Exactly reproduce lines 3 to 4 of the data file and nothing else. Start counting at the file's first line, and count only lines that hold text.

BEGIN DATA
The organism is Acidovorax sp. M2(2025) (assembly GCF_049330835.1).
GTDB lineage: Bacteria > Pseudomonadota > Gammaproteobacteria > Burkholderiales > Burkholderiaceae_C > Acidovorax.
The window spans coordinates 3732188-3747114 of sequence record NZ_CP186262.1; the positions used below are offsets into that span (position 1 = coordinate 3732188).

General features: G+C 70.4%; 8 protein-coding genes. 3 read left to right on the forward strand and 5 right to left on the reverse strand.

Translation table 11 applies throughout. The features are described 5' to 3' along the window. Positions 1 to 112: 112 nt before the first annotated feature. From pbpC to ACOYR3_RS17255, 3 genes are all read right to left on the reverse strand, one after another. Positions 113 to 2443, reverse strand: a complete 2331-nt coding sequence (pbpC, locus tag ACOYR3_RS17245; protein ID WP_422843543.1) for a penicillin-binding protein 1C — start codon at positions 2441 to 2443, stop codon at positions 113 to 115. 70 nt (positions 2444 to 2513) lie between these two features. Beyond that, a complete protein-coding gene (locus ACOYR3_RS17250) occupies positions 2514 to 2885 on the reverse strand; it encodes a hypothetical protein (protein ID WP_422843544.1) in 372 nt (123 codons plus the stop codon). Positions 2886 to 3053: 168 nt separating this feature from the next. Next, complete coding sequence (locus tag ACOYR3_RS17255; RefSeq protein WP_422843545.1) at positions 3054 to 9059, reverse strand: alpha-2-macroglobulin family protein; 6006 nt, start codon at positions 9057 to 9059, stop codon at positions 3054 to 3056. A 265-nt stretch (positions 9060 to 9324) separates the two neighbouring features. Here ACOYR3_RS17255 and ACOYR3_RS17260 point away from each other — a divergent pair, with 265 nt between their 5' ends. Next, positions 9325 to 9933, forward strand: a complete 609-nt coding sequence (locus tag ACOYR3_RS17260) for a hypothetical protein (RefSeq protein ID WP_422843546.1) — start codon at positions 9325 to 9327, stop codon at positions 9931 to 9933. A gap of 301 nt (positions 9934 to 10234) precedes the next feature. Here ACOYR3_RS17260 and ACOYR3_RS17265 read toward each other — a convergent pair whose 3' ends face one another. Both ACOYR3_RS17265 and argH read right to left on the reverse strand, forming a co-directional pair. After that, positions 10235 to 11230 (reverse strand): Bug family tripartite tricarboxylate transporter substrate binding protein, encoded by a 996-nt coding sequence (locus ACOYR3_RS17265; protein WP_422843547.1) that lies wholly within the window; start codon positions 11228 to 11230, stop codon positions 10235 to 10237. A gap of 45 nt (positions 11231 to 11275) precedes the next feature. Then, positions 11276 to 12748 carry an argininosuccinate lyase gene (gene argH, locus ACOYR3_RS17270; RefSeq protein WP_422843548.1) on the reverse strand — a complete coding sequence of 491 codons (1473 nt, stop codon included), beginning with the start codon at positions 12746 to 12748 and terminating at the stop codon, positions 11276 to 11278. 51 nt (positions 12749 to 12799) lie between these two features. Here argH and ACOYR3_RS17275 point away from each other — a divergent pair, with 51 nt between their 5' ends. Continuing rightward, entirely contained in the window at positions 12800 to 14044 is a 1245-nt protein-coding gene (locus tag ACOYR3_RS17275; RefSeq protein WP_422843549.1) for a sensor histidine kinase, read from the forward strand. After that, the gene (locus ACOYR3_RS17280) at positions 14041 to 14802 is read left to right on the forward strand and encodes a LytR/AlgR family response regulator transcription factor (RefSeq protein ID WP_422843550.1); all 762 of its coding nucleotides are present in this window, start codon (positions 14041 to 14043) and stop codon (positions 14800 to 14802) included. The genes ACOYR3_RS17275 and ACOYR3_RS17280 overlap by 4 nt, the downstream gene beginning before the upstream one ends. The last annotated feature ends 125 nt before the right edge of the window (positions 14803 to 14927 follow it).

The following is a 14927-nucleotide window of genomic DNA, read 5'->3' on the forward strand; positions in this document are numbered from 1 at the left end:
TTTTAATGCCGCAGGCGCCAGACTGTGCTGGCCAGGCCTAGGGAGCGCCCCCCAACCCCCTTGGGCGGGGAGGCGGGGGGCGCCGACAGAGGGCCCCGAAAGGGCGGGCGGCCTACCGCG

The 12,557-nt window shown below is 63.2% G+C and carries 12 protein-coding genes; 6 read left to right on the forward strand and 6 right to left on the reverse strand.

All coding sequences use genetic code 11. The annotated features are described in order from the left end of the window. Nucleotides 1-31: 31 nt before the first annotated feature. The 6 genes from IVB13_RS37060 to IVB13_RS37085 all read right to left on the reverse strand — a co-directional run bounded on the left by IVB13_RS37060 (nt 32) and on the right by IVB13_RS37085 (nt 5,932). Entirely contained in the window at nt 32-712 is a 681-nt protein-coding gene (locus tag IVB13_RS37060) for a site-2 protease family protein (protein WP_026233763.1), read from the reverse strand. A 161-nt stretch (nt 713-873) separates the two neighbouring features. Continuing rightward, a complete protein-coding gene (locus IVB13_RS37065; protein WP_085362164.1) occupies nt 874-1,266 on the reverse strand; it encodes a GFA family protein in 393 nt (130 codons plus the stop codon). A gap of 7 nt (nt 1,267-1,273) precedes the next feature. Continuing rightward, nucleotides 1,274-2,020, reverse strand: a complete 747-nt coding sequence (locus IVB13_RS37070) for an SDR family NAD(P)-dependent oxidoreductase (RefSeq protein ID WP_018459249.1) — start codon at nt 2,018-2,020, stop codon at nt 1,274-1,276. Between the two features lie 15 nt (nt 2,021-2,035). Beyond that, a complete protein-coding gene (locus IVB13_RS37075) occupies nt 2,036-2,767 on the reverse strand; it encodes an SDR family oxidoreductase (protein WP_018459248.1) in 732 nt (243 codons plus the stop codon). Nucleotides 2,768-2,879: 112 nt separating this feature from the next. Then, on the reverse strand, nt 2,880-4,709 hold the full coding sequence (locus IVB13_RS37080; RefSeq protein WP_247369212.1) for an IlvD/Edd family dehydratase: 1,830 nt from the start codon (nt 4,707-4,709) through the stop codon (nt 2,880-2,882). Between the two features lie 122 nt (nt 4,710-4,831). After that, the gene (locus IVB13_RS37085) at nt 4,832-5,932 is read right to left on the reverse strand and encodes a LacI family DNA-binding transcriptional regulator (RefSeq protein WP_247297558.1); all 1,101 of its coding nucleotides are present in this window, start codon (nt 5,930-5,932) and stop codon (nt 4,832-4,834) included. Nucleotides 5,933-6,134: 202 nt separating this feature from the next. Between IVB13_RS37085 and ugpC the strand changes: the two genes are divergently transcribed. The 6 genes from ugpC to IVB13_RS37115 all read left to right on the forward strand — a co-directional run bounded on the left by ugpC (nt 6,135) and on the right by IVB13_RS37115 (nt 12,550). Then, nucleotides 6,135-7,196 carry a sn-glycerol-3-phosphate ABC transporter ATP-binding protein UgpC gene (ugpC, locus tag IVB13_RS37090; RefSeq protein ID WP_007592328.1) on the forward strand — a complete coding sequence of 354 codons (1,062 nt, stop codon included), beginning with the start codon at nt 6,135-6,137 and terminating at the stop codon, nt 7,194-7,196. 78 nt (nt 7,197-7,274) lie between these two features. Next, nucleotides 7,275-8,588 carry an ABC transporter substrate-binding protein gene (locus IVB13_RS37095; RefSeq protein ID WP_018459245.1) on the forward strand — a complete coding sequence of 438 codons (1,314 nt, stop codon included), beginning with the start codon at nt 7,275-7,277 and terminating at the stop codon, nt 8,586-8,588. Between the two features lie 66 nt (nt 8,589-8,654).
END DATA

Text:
The window spans coordinates 3732188-3747114 of sequence record NZ_CP186262.1; the positions used below are offsets into that span (position 1 = coordinate 3732188).

General features: G+C 70.4%; 8 protein-coding genes. 3 read left to right on the forward strand and 5 right to left on the reverse strand.